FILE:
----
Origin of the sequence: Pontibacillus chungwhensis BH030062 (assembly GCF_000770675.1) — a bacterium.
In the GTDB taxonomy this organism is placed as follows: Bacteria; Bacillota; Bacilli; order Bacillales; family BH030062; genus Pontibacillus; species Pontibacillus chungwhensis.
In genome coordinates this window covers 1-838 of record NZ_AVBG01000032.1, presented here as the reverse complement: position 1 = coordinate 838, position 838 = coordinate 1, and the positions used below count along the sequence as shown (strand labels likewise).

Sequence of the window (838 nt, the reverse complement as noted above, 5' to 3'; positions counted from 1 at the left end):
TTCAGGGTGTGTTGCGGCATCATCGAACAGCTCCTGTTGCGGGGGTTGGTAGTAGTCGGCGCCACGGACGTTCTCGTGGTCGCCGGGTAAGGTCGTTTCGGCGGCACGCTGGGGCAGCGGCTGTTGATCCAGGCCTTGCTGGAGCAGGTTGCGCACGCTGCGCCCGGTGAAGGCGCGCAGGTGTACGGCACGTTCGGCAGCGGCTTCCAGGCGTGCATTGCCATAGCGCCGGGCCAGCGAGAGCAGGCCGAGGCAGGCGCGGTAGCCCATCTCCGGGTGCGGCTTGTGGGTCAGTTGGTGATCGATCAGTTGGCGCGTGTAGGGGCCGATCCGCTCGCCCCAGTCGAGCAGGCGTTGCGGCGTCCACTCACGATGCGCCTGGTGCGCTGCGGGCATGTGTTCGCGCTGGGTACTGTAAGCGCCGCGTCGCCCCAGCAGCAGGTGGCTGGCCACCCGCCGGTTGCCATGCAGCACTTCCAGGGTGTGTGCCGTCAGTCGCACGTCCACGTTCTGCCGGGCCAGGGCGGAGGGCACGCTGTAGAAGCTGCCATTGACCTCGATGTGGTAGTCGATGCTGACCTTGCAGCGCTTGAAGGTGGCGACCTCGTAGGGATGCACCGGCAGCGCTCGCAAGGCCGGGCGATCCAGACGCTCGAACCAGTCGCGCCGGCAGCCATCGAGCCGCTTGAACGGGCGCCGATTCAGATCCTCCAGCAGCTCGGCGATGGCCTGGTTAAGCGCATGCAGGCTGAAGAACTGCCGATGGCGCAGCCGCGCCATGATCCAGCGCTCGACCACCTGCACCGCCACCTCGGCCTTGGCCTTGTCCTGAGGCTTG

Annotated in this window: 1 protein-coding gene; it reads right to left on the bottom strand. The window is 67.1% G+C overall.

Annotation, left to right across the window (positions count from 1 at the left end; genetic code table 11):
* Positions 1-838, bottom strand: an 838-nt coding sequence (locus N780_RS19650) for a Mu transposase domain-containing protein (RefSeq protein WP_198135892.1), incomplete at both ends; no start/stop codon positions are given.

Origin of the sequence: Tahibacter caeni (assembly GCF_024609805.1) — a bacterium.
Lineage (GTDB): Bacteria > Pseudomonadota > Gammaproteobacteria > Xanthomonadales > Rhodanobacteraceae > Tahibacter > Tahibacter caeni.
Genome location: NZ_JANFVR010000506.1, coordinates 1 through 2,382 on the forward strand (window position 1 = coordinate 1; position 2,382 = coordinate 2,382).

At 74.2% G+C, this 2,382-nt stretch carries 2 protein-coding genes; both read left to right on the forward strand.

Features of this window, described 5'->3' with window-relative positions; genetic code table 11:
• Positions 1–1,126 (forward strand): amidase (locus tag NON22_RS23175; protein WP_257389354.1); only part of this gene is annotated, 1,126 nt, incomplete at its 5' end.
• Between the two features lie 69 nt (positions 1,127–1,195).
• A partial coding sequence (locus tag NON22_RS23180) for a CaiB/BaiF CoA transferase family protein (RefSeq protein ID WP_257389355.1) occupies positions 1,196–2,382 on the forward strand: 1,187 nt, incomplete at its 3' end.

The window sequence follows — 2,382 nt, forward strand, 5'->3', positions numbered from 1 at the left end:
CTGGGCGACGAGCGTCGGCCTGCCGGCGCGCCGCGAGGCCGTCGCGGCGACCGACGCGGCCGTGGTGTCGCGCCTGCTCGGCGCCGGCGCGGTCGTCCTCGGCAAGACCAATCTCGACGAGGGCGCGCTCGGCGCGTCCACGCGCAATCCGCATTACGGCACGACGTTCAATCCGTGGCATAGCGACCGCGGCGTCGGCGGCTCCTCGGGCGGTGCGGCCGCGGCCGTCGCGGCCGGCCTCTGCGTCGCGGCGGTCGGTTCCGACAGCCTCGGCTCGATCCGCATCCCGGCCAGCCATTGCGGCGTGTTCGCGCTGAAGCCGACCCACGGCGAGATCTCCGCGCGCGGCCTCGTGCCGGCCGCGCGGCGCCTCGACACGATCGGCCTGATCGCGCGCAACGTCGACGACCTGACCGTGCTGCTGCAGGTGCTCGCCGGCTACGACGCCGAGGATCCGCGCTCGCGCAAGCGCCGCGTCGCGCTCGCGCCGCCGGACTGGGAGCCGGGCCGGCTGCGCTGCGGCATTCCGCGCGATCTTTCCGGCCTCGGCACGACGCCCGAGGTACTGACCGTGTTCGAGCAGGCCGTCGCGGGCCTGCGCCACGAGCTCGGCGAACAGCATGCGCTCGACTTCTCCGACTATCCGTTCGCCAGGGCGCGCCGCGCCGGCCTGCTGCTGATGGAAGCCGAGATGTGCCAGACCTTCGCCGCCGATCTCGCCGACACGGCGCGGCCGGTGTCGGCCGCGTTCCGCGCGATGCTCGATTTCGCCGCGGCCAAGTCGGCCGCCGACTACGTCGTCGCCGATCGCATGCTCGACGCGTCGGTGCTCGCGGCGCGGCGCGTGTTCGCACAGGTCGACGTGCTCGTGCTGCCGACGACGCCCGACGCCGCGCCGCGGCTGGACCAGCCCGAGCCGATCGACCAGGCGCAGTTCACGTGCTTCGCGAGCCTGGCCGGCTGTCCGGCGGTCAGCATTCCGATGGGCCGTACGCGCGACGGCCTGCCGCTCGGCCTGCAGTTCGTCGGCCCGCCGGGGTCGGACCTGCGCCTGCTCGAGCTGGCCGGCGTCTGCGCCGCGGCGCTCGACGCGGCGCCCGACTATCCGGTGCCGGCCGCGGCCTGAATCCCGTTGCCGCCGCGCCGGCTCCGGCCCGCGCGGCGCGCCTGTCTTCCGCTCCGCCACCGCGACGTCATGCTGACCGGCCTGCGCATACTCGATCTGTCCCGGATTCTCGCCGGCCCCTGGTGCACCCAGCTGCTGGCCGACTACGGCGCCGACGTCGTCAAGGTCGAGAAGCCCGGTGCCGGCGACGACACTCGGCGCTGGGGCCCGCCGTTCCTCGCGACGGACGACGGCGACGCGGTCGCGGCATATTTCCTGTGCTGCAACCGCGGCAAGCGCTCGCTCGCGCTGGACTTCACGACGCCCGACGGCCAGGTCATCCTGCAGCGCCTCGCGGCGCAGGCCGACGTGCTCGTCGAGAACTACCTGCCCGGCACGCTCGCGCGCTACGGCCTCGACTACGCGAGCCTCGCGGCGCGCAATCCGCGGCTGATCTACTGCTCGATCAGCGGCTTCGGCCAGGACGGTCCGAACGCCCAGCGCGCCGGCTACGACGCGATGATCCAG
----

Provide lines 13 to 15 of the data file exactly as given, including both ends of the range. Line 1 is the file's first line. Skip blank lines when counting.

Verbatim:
Features of this window, described 5'->3' with window-relative positions; genetic code table 11:
• Positions 1–1,126 (forward strand): amidase (locus tag NON22_RS23175; protein WP_257389354.1); only part of this gene is annotated, 1,126 nt, incomplete at its 5' end.
• Between the two features lie 69 nt (positions 1,127–1,195).